A British look at business success

rickjesse-british-success

Originally posted in 2014

I was recently speaking to a friend who knew very little about my business, so I started to tell him of some of our successes. As I did I felt excited, but also a little embarrassed. So I wanted ask the question: Do we Brits need to get over our reticence to, firstly, celebrate success in ourselves, but secondly, to celebrate the success of others?

I recently read an article about UK startups vs. US startups from the perspective of a venture capitalist. The article was an open letter to the US to say that just because the British state of mind was much more conservative in conveying their ability to get the job done, it made them no less capable than a US startup to achieve their goals. The article specifically pointed to a national character trait which meant they would not shout from the roof-tops how ‘awesome’ they are, even if they are ‘awesome’. It is not the done thing to brag.

The use of the title ‘entrepreneur’ to most British people would be unnerving, because, in our minds, it conveys a certain degree of success. Success is not something you can self-proclaim in Britain. We prefer to have others imply success on us. To go around telling people how successful you are would essentially make you a cocktail-party pariah.

We don’t do success very well. In fact we’re often cynical about the success of others. When we see someone from our home town who is driving a nice car and living in a nice house, they are not often celebrated as a template for success. No, they are often labelled ‘snobs’ or some other derogatory term. I guess it comes from a couple of thousand years of ‘knowing your place’. We need to get past this mentality. Self deprecation might be your choice, but being deprecating to someone else, well that is just being negative and bitter.

This post was originally called The Brag. I chose the word ‘brag’ over any other as there is a negative connotation to bragging. Bragging is not the way to tell others of your success, but I think we are often so unskilled at telling people how well we’re doing that it often comes across as bragging. The point here is that we need to get used to telling others about our success, so that we’re able to pitch it in a more skilled way. If you play a sport and you are not so good, the only way to improve is to practice. So, the only way to improve our skills at declaring our success is to get over those ‘social rules’ and practice until we can convey our success without making others feel bad or ourselves feel awkward.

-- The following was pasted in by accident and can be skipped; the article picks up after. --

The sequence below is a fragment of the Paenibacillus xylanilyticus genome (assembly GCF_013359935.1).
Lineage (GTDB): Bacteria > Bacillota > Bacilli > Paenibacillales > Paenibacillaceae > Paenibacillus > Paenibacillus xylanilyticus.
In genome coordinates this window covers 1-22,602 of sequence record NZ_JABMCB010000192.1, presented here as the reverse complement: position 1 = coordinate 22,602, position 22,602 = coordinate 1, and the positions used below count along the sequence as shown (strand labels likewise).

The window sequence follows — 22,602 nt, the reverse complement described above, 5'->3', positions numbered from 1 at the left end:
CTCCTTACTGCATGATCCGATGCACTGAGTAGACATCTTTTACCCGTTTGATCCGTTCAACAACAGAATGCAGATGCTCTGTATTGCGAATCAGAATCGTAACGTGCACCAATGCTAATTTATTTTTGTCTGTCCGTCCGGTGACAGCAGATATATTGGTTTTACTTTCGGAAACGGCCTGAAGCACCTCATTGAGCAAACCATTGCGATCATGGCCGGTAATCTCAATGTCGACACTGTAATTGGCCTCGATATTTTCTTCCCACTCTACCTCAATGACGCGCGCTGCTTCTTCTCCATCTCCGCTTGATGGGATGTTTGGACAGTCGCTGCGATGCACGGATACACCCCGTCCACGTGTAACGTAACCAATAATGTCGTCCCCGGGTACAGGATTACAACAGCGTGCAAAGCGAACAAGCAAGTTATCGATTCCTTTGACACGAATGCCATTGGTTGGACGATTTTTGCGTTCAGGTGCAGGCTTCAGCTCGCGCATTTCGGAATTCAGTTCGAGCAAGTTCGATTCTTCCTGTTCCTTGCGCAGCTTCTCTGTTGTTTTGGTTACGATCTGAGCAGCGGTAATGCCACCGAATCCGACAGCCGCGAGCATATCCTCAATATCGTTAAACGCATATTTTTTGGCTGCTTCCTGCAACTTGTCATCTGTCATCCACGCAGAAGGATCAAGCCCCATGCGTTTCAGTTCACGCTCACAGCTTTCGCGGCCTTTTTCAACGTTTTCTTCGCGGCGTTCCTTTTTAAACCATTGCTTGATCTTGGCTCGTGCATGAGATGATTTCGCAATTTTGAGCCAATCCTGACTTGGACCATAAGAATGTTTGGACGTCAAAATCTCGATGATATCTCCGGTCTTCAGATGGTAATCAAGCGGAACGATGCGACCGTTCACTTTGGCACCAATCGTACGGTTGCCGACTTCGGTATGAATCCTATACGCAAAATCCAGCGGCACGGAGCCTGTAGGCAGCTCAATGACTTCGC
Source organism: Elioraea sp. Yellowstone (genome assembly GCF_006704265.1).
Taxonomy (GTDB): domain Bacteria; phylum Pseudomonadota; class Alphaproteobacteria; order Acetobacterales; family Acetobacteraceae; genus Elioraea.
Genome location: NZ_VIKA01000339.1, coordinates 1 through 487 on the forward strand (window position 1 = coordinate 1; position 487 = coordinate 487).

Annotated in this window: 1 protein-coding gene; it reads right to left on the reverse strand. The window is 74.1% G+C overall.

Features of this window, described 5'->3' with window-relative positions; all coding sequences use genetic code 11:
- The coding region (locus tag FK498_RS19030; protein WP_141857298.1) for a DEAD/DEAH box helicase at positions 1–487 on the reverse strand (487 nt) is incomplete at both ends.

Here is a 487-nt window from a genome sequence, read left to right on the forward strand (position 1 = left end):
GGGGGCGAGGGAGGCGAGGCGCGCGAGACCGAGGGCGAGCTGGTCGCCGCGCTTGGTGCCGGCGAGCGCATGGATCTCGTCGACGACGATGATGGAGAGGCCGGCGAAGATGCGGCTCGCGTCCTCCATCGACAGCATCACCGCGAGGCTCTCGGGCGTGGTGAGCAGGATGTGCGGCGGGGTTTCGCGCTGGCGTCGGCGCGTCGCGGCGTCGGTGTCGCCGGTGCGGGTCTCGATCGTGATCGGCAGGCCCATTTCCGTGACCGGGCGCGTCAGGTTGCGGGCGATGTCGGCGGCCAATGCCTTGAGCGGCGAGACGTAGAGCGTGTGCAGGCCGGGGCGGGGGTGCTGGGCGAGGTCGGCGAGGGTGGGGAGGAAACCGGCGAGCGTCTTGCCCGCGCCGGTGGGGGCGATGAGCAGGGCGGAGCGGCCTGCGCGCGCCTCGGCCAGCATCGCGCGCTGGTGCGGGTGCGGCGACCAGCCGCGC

If I ever tell you about the successes I’ve had in my business, it is not me being arrogant, it is that I am conveying some of my successes to help inspire others to success. I always do it with wonderment, amazed that me, Rick Jesse, from little rural Malton has been able to do the things I’ve done. The little kid in me often looks at the man I am and is astonished by my own growth, not in height (as I’m not tall) but mentally. If you knew my education background and my ‘lack of application’ in my early years you would understand; I am truly amazed and thankful for everything that has crossed my path.

To end this part, I’m starting to think about a way that celebrates our successes; maybe we build a platform that allows us to post those successes, try Secret for a start, or maybe we just stop worrying about it and start talking about success. We could start right here in the comments, I’ll post one to get the ball rolling, as this is me learning just as much as you.

You are a success, so post it! ☺